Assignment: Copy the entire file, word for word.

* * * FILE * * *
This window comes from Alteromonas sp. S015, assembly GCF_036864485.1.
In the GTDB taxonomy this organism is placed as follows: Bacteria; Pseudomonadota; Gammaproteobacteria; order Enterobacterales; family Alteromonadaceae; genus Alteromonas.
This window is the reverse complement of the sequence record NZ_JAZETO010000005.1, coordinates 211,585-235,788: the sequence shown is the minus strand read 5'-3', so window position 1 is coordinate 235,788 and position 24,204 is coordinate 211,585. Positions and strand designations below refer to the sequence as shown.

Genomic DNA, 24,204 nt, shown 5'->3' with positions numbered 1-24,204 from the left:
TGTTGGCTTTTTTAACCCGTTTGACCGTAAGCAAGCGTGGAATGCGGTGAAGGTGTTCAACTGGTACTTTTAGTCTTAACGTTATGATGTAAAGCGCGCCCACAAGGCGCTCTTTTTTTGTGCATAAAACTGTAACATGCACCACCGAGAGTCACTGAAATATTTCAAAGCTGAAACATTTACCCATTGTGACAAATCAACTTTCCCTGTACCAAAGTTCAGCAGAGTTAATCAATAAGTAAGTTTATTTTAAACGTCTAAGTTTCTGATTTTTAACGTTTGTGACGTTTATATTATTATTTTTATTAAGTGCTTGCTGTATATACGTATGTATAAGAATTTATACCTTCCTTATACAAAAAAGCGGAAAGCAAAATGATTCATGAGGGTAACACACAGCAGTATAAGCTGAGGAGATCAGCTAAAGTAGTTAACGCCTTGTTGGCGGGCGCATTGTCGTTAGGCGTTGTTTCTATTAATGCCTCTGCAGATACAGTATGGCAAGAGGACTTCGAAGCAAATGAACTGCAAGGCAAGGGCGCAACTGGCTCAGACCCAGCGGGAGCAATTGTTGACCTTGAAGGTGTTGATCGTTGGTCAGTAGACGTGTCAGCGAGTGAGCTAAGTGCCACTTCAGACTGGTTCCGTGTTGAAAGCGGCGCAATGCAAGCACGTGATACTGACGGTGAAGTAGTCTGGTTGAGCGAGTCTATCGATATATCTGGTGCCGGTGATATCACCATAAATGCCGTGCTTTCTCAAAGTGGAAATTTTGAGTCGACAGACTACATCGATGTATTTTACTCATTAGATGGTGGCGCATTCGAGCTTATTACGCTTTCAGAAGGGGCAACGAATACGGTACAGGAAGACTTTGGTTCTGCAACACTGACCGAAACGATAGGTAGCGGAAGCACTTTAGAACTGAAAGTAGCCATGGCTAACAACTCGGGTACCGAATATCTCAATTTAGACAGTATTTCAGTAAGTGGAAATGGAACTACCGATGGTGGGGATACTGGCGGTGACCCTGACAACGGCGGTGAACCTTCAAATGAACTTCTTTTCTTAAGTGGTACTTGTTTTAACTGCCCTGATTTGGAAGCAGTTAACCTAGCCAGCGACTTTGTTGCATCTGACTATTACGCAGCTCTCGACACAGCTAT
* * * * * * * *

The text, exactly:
This window comes from Alteromonas sp. S015, assembly GCF_036864485.1.
In the GTDB taxonomy this organism is placed as follows: Bacteria; Pseudomonadota; Gammaproteobacteria; order Enterobacterales; family Alteromonadaceae; genus Alteromonas.
This window is the reverse complement of the sequence record NZ_JAZETO010000005.1, coordinates 211,585-235,788: the sequence shown is the minus strand read 5'-3', so window position 1 is coordinate 235,788 and position 24,204 is coordinate 211,585. Positions and strand designations below refer to the sequence as shown.

Genomic DNA, 24,204 nt, shown 5'->3' with positions numbered 1-24,204 from the left:
TGTTGGCTTTTTTAACCCGTTTGACCGTAAGCAAGCGTGGAATGCGGTGAAGGTGTTCAACTGGTACTTTTAGTCTTAACGTTATGATGTAAAGCGCGCCCACAAGGCGCTCTTTTTTTGTGCATAAAACTGTAACATGCACCACCGAGAGTCACTGAAATATTTCAAAGCTGAAACATTTACCCATTGTGACAAATCAACTTTCCCTGTACCAAAGTTCAGCAGAGTTAATCAATAAGTAAGTTTATTTTAAACGTCTAAGTTTCTGATTTTTAACGTTTGTGACGTTTATATTATTATTTTTATTAAGTGCTTGCTGTATATACGTATGTATAAGAATTTATACCTTCCTTATACAAAAAAGCGGAAAGCAAAATGATTCATGAGGGTAACACACAGCAGTATAAGCTGAGGAGATCAGCTAAAGTAGTTAACGCCTTGTTGGCGGGCGCATTGTCGTTAGGCGTTGTTTCTATTAATGCCTCTGCAGATACAGTATGGCAAGAGGACTTCGAAGCAAATGAACTGCAAGGCAAGGGCGCAACTGGCTCAGACCCAGCGGGAGCAATTGTTGACCTTGAAGGTGTTGATCGTTGGTCAGTAGACGTGTCAGCGAGTGAGCTAAGTGCCACTTCAGACTGGTTCCGTGTTGAAAGCGGCGCAATGCAAGCACGTGATACTGACGGTGAAGTAGTCTGGTTGAGCGAGTCTATCGATATATCTGGTGCCGGTGATATCACCATAAATGCCGTGCTTTCTCAAAGTGGAAATTTTGAGTCGACAGACTACATCGATGTATTTTACTCATTAGATGGTGGCGCATTCGAGCTTATTACGCTTTCAGAAGGGGCAACGAATACGGTACAGGAAGACTTTGGTTCTGCAACACTGACCGAAACGATAGGTAGCGGAAGCACTTTAGAACTGAAAGTAGCCATGGCTAACAACTCGGGTACCGAATATCTCAATTTAGACAGTATTTCAGTAAGTGGAAATGGAACTACCGATGGTGGGGATACTGGCGGTGACCCTGACAACGGCGGTGAACCTTCAAATGAACTTCTTTTCTTAAGTGGTACTTGTTTTAACTGCCCTGATTTGGAAGCAGTTAACCTAGCCAGCGACTTTGTTGCATCTGACTATTACGCAGCTCTCGACACAGCTAT